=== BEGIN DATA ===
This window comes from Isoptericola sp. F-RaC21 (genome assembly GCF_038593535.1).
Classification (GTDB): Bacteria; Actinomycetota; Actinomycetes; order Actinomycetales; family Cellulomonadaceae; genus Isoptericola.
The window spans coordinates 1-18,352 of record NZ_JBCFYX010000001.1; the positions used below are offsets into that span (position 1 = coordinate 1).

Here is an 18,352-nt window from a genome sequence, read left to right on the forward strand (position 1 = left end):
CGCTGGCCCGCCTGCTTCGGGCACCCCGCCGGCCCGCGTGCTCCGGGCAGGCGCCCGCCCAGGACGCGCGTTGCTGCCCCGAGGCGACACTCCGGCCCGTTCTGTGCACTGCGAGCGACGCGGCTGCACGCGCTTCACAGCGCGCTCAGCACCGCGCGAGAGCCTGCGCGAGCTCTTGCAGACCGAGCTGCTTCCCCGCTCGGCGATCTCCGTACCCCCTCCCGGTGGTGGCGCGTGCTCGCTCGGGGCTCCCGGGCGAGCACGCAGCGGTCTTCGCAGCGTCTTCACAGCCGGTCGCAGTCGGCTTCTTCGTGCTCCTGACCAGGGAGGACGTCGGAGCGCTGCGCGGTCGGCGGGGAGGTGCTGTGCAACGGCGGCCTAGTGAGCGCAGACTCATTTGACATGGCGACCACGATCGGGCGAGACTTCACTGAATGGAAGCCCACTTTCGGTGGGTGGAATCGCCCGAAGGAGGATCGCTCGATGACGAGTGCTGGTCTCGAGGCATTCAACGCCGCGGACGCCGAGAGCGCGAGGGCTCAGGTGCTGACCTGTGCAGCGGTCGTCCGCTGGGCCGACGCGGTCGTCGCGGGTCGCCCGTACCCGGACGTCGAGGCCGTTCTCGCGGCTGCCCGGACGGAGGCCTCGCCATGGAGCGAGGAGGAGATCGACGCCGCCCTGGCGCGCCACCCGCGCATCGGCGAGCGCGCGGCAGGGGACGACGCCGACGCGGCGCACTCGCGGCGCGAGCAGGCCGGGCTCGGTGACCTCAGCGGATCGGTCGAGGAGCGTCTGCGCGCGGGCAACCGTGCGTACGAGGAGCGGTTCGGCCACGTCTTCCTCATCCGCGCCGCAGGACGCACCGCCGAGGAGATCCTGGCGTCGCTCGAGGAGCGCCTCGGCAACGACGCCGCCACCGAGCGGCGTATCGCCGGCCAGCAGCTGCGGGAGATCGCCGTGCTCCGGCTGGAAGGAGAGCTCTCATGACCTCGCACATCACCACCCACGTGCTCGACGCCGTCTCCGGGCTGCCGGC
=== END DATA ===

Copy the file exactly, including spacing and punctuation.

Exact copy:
This window comes from Isoptericola sp. F-RaC21 (genome assembly GCF_038593535.1).
Classification (GTDB): Bacteria; Actinomycetota; Actinomycetes; order Actinomycetales; family Cellulomonadaceae; genus Isoptericola.
The window spans coordinates 1-18,352 of record NZ_JBCFYX010000001.1; the positions used below are offsets into that span (position 1 = coordinate 1).

Here is an 18,352-nt window from a genome sequence, read left to right on the forward strand (position 1 = left end):
CGCTGGCCCGCCTGCTTCGGGCACCCCGCCGGCCCGCGTGCTCCGGGCAGGCGCCCGCCCAGGACGCGCGTTGCTGCCCCGAGGCGACACTCCGGCCCGTTCTGTGCACTGCGAGCGACGCGGCTGCACGCGCTTCACAGCGCGCTCAGCACCGCGCGAGAGCCTGCGCGAGCTCTTGCAGACCGAGCTGCTTCCCCGCTCGGCGATCTCCGTACCCCCTCCCGGTGGTGGCGCGTGCTCGCTCGGGGCTCCCGGGCGAGCACGCAGCGGTCTTCGCAGCGTCTTCACAGCCGGTCGCAGTCGGCTTCTTCGTGCTCCTGACCAGGGAGGACGTCGGAGCGCTGCGCGGTCGGCGGGGAGGTGCTGTGCAACGGCGGCCTAGTGAGCGCAGACTCATTTGACATGGCGACCACGATCGGGCGAGACTTCACTGAATGGAAGCCCACTTTCGGTGGGTGGAATCGCCCGAAGGAGGATCGCTCGATGACGAGTGCTGGTCTCGAGGCATTCAACGCCGCGGACGCCGAGAGCGCGAGGGCTCAGGTGCTGACCTGTGCAGCGGTCGTCCGCTGGGCCGACGCGGTCGTCGCGGGTCGCCCGTACCCGGACGTCGAGGCCGTTCTCGCGGCTGCCCGGACGGAGGCCTCGCCATGGAGCGAGGAGGAGATCGACGCCGCCCTGGCGCGCCACCCGCGCATCGGCGAGCGCGCGGCAGGGGACGACGCCGACGCGGCGCACTCGCGGCGCGAGCAGGCCGGGCTCGGTGACCTCAGCGGATCGGTCGAGGAGCGTCTGCGCGCGGGCAACCGTGCGTACGAGGAGCGGTTCGGCCACGTCTTCCTCATCCGCGCCGCAGGACGCACCGCCGAGGAGATCCTGGCGTCGCTCGAGGAGCGCCTCGGCAACGACGCCGCCACCGAGCGGCGTATCGCCGGCCAGCAGCTGCGGGAGATCGCCGTGCTCCGGCTGGAAGGAGAGCTCTCATGACCTCGCACATCACCACCCACGTGCTCGACGCCGTCTCCGGGCTGCCGGC